The successful confinement of such extreme levels in power and electron densities with no damage to the host structure raises questions about the gas temperature level and profile.
The gas temperature of the NPR was deduced using spectroscopic diagnostics  by fitting the measured ro-vibrational OH band, coming from traces of water adsorbed on the fiber core inner-wall to calibrated spectra. The wall temperature (i.e. the temperature at the HC-PCF outer-jacket) was measured with a thermal probe. The measurements near the gap give a gas temperature of 1300 ± 200 K in the plasma center, and a wall temperature of 500 ± 20 K. This high NPR gas temperature and strong gradient is explained in Fig. 5 which summarises the results obtained numerically using a self-consistent fluid-type model and describes the dynamics of the plasma charged particles and the energy transfer from the SW field to the electrons and to the neutral gas in our experimental conditions [26,27].
3. Dynamics and confinement of surface-wave microplasmas discharges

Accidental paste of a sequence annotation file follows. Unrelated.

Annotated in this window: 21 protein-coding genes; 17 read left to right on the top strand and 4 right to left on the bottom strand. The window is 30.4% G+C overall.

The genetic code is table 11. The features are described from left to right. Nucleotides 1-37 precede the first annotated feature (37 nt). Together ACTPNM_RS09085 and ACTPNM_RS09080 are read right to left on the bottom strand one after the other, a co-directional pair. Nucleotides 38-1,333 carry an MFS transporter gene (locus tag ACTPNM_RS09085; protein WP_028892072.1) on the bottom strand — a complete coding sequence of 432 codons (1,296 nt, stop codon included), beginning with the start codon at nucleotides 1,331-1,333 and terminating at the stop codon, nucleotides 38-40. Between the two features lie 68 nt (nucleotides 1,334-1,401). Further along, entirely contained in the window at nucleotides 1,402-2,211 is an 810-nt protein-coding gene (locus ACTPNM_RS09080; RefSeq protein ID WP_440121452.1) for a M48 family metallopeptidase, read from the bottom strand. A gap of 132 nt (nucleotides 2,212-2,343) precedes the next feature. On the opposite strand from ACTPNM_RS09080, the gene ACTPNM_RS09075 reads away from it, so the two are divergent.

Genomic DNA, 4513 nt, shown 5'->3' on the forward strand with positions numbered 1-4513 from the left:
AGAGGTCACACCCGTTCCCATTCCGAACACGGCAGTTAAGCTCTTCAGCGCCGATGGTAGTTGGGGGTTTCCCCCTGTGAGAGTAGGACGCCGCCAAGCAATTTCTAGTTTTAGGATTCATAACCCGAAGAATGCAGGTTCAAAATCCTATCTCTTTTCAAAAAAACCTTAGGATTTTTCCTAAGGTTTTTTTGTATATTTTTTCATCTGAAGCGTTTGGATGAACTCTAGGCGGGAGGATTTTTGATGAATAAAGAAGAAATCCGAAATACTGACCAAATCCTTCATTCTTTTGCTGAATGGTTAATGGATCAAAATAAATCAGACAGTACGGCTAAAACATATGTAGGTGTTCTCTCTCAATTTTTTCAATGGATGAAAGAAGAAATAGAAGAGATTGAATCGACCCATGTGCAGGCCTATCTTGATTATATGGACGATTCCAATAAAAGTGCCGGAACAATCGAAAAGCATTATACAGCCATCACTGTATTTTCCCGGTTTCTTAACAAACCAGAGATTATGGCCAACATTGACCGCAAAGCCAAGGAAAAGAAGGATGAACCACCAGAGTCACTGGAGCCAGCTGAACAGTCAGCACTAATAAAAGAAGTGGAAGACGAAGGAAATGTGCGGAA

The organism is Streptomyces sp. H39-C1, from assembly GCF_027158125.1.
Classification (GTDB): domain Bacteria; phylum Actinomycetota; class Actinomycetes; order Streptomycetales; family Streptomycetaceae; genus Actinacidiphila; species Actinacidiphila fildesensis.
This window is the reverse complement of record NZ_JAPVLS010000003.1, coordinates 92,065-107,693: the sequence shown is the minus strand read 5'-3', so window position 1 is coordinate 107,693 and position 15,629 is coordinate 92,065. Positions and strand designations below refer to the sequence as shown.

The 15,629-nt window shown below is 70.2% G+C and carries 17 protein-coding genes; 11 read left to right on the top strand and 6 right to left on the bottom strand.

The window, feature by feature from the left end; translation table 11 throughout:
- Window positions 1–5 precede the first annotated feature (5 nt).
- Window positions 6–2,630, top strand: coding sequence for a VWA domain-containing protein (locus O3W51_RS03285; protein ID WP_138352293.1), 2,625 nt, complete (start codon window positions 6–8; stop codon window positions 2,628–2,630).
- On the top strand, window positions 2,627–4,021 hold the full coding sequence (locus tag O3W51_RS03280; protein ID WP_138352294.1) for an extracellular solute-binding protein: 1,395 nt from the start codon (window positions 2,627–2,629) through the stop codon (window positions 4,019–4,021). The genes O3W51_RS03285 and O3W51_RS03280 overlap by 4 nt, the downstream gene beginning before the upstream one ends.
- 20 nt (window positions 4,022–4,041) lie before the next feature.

Figures 5(a) and 5(b) show the transverse profiles, when the core-radius is 50 μm, for the electron mean energy and its associated plasma potential (Fig. 5(a)), and for the charge particle densities (Fig. 5(b)). The results reveal the electron mean-energy reaching a staggering figure of ~10.5 eV, consistent with an axis-to-wall potential difference of ~45 V , and associated with a space-charge field which is found to be 100 times higher than the microwave electric field. Concomitantly, the results show that the plasma effective region (i.e. the NPR) is localised within ~60 μm diameter area in the center of the 100 μm diameter fiber-core, thus surrounded by a very wide space-charge sheath relative to the host-structure size. These distinctive features are mainly a direct result of the micro-scaled fiber-core as is illustrated in the exponential-like increase of the plasma potential maximum (Fig. 5(a) inset) and the sheath-width (Fig. 5(b) inset) with the radius decrease. For example, the sheath-width increases from less than 1% of the core radius to ~40% when the radius is dropped from 1 mm to 50 μm respectively (Fig. 5(b) inset). As a consequence, most of the highly-mobile electrons are confined within the NPR whereas the ions are strongly accelerated towards the core-surround. This dynamic explains both the strong ionization implied by the experimentally observed enhanced Ar II line intensities and the gas-temperature gradient between the center of the fiber and its wall. The latter is corroborated by the calculated gas temperature transverse profiles for different representative combinations of radius and electron density (Fig. 5(c)). Firstly, the figure shows NPR gas-temperatures in the range ~950 K to ~1600 K, when ne is in the range of 1.3x1014 cm−3 to 5x1014 cm−3, which is in qualitative agreement with the spectrally measured value of ~1300 ± 200 K at 4x1014 cm−3. Secondly, the on-axis gas temperature increases with the electron density as confirmed by results obtained at r0 = 1 mm for ne = 2.2x1013 cm−3 (at 0.9 W.cm−1 power per unit length transferred from the plasma to the gas) and ne = 1.3x1014 cm−3 (at 8.2 W.cm−1). However, the on-axis gas temperature decreases with the core-radius, as shown by results obtained at ne = 1.3x1014 cm−3 for r0 = 1 mm (at 8.2 W.cm−1 power per unit length) and r0 = 50 μm (at 1.4 W.cm−1). The implied decrease of thermal plasma-to-gas power transfer upon core-radius reduction is explained in Fig. 5(d). The figure compares the transverse profiles of the gas power-density gain associated with ion acceleration (and subsequent collisions with neutrals) and electron-neutral collisions, calculated for ne = 1.3x1014 cm−3. Unlike in conventional SW discharges where electron-neutral collisions control the plasma-to-gas power transfer [26,27], here the results show that the power transfer is overpowered by ion acceleration. The latter exhibits a 200-fold enhancement in power density when the radius is decreased from 1000 μm to 50 μm to reach several 10 kW.cm−3 in the NPR, (see Fig. 5(d)). Furthermore, because of the large mean free paths of the ions (typically ~100 μm), this ion-acceleration-induced collisional ion-to-neutral heat transfer is sensibly reduced, which explains the smaller on-axis gas temperature at 50 μm core-radius. Finally, it is noteworthy to highlight that because of the mean-free path of one the plasma constituents (here the ions) exceeds the geometrical transverse dimensions of the hosting structure, the fluid model provides a qualitative picture, and that in order to take into account the complicity of the plasma dynamics in such a highly confined geometry a full kinematics model is required.